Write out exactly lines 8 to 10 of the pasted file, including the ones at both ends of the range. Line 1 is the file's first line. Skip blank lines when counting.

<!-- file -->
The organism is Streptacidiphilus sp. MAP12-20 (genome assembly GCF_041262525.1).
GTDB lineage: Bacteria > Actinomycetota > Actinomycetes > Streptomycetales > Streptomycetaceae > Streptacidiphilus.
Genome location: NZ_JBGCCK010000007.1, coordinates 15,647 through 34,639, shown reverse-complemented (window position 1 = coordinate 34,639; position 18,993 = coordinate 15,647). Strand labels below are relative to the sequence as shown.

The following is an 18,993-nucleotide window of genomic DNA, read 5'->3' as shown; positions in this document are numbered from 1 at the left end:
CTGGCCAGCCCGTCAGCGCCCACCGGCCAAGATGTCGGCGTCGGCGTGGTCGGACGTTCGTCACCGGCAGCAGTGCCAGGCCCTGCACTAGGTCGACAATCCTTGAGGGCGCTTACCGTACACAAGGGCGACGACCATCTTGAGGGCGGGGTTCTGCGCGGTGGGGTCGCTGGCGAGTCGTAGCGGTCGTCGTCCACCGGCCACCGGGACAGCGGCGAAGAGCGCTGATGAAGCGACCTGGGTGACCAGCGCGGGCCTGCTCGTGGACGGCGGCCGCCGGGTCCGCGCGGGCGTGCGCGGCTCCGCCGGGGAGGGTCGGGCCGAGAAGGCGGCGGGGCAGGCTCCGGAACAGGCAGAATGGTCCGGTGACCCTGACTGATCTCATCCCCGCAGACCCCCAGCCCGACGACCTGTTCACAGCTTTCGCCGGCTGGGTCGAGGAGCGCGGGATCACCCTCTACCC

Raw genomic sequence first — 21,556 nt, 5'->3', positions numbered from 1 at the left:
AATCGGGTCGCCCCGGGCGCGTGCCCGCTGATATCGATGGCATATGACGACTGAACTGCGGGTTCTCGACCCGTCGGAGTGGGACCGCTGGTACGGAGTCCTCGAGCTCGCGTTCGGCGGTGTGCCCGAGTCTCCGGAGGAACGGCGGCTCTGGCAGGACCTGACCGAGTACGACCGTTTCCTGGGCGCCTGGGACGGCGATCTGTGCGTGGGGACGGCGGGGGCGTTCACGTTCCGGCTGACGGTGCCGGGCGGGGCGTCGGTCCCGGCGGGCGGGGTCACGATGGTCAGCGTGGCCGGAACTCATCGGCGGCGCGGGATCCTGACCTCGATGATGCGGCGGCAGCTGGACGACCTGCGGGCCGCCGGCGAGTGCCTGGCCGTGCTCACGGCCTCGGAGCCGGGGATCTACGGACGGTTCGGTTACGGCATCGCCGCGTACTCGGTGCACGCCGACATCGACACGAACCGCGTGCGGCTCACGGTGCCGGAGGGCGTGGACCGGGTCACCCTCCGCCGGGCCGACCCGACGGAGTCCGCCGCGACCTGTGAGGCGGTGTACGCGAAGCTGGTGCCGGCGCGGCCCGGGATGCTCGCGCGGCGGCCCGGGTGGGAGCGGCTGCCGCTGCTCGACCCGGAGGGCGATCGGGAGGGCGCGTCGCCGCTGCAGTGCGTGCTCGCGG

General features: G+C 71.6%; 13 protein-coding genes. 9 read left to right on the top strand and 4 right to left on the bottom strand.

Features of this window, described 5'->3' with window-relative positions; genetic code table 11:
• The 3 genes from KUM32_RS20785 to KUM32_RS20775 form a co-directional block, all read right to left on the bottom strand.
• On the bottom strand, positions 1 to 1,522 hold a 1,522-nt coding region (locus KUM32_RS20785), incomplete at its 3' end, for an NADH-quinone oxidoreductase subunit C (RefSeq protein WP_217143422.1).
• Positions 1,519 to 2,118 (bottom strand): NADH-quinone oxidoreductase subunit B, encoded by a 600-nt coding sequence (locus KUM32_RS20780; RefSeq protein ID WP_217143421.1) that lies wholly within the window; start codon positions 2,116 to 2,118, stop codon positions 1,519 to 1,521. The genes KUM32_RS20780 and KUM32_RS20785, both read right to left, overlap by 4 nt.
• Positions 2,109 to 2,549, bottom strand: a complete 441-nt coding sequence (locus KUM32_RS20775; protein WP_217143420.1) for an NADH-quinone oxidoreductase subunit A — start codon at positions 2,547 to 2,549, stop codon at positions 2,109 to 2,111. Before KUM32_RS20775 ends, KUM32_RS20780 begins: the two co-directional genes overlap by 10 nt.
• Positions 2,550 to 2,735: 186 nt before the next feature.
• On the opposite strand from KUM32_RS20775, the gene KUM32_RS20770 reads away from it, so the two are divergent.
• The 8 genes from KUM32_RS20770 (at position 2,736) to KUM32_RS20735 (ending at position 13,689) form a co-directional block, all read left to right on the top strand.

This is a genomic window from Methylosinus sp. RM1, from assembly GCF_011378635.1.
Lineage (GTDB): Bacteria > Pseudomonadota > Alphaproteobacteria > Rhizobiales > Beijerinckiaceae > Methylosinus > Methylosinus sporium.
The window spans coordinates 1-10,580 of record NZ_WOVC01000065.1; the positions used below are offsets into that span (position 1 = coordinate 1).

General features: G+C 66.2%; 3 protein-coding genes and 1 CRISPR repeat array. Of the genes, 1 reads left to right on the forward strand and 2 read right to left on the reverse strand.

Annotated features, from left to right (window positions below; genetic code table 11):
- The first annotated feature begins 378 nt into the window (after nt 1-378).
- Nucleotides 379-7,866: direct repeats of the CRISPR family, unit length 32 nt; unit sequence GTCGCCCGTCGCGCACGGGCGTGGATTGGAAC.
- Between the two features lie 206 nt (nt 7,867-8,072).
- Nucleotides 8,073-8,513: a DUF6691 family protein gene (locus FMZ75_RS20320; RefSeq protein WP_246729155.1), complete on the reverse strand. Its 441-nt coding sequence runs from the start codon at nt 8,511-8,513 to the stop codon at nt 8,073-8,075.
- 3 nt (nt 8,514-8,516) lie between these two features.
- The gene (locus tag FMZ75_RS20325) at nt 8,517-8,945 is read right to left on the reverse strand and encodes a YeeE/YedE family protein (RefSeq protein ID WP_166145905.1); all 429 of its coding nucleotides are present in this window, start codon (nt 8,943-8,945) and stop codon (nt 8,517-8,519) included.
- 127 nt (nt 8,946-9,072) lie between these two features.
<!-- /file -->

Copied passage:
General features: G+C 71.6%; 13 protein-coding genes. 9 read left to right on the top strand and 4 right to left on the bottom strand.

Features of this window, described 5'->3' with window-relative positions; genetic code table 11:
• The 3 genes from KUM32_RS20785 to KUM32_RS20775 form a co-directional block, all read right to left on the bottom strand.